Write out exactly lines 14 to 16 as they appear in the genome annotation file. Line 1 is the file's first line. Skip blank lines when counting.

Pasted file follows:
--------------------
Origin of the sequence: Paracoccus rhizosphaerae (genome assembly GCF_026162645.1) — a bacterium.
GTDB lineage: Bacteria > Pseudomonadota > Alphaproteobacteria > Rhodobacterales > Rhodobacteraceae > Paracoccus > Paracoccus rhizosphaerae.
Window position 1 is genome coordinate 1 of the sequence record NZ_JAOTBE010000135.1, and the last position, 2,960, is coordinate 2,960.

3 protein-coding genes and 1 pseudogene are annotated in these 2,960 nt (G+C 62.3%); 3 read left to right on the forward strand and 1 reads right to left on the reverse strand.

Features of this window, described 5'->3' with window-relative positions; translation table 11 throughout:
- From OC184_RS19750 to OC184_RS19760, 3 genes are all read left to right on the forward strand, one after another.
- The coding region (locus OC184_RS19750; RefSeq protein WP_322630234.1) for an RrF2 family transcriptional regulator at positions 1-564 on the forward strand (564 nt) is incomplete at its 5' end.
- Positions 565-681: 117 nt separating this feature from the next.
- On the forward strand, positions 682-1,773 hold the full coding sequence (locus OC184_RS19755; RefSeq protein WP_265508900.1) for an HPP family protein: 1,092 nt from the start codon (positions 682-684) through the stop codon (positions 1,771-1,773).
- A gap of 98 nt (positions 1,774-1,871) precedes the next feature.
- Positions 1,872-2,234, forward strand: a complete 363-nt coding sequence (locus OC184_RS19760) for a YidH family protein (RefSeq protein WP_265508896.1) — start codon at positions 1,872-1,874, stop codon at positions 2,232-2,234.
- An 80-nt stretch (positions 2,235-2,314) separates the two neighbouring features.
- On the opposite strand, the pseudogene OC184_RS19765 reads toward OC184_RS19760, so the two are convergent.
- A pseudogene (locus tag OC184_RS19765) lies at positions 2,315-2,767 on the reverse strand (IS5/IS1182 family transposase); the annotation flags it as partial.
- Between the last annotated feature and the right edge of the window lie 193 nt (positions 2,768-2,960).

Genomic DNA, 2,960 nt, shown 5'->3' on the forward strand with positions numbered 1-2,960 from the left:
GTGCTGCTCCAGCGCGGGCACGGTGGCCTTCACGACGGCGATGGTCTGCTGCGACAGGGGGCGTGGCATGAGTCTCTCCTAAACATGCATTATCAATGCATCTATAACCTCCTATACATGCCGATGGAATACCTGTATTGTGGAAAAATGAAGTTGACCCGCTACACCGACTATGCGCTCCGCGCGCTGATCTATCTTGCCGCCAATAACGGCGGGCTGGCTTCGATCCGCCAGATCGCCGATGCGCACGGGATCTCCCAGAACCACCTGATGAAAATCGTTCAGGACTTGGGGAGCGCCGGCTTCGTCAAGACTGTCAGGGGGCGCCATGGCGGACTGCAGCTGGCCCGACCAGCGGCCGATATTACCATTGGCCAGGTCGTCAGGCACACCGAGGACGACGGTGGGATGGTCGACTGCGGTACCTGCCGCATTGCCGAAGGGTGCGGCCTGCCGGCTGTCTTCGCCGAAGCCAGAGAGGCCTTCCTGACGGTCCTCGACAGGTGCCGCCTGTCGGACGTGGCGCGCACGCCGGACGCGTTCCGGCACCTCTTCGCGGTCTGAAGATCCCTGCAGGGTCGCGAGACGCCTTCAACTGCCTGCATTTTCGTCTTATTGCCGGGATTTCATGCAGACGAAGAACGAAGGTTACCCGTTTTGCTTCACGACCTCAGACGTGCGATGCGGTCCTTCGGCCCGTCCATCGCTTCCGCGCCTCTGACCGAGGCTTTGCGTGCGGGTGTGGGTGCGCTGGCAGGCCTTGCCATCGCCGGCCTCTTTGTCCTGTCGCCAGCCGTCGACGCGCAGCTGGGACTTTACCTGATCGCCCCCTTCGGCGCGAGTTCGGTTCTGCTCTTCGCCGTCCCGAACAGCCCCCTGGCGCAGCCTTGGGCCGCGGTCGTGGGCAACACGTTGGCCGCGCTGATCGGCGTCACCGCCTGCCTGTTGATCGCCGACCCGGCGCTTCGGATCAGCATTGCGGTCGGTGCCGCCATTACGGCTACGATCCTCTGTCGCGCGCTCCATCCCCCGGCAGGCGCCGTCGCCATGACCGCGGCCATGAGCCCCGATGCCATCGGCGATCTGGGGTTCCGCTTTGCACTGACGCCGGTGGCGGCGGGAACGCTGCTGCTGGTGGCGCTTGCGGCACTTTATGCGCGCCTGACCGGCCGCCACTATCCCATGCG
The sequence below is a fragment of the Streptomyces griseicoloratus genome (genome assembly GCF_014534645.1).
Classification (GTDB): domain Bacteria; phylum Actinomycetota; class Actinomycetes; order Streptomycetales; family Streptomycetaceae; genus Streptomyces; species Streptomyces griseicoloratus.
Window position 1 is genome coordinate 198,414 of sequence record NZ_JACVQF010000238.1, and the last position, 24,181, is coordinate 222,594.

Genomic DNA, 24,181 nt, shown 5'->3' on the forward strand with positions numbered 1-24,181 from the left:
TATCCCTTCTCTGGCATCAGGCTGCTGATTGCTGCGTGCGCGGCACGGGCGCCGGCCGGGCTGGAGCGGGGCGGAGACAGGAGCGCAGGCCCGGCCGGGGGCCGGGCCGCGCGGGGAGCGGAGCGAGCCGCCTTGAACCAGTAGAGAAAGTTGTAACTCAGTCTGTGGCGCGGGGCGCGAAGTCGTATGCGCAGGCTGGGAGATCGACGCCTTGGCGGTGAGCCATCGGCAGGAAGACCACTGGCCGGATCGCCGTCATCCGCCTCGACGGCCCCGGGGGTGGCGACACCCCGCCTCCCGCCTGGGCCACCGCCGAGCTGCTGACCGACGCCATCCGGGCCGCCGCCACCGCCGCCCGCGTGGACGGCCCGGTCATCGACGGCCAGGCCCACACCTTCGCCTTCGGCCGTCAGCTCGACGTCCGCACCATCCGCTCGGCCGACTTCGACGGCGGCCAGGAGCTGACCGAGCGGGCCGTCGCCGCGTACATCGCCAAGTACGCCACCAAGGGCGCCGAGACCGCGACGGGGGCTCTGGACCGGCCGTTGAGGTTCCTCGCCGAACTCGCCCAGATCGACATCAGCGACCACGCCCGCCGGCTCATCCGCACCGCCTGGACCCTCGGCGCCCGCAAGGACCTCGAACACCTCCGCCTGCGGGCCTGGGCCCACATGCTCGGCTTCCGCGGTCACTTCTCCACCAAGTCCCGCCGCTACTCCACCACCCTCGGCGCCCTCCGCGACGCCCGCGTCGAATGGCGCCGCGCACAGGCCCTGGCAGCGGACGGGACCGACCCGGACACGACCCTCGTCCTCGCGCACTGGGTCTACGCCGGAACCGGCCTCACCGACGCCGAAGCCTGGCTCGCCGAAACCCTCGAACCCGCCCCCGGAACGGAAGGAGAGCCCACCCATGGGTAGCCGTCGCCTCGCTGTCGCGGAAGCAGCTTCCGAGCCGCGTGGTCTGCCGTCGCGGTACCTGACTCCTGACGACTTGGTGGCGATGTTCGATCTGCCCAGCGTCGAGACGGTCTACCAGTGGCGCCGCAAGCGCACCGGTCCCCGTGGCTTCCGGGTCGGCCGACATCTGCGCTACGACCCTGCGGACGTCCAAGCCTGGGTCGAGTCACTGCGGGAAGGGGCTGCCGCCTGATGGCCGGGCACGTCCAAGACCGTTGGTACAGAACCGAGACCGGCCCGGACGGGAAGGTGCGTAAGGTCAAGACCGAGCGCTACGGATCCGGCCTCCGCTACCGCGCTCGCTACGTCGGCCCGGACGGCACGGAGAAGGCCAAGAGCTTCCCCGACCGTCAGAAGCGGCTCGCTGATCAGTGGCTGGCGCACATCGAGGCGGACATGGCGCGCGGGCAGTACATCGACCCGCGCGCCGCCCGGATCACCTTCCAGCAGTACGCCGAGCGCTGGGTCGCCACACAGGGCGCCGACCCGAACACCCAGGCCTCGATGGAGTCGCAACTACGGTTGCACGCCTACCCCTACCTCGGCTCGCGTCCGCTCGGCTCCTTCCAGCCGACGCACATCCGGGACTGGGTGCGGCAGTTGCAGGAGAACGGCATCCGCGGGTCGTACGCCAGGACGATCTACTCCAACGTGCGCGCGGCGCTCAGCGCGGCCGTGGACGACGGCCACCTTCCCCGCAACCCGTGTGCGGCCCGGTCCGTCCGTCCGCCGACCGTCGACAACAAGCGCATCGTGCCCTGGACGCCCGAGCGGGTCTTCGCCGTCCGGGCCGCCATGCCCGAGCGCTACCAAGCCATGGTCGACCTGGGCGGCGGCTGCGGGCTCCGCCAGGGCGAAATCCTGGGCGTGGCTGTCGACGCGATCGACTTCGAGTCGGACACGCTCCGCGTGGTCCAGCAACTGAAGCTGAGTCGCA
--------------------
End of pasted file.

- A pseudogene (locus tag OC184_RS19765) lies at positions 2,315-2,767 on the reverse strand (IS5/IS1182 family transposase); the annotation flags it as partial.
- Between the last annotated feature and the right edge of the window lie 193 nt (positions 2,768-2,960).

Genomic DNA, 2,960 nt, shown 5'->3' on the forward strand with positions numbered 1-2,960 from the left: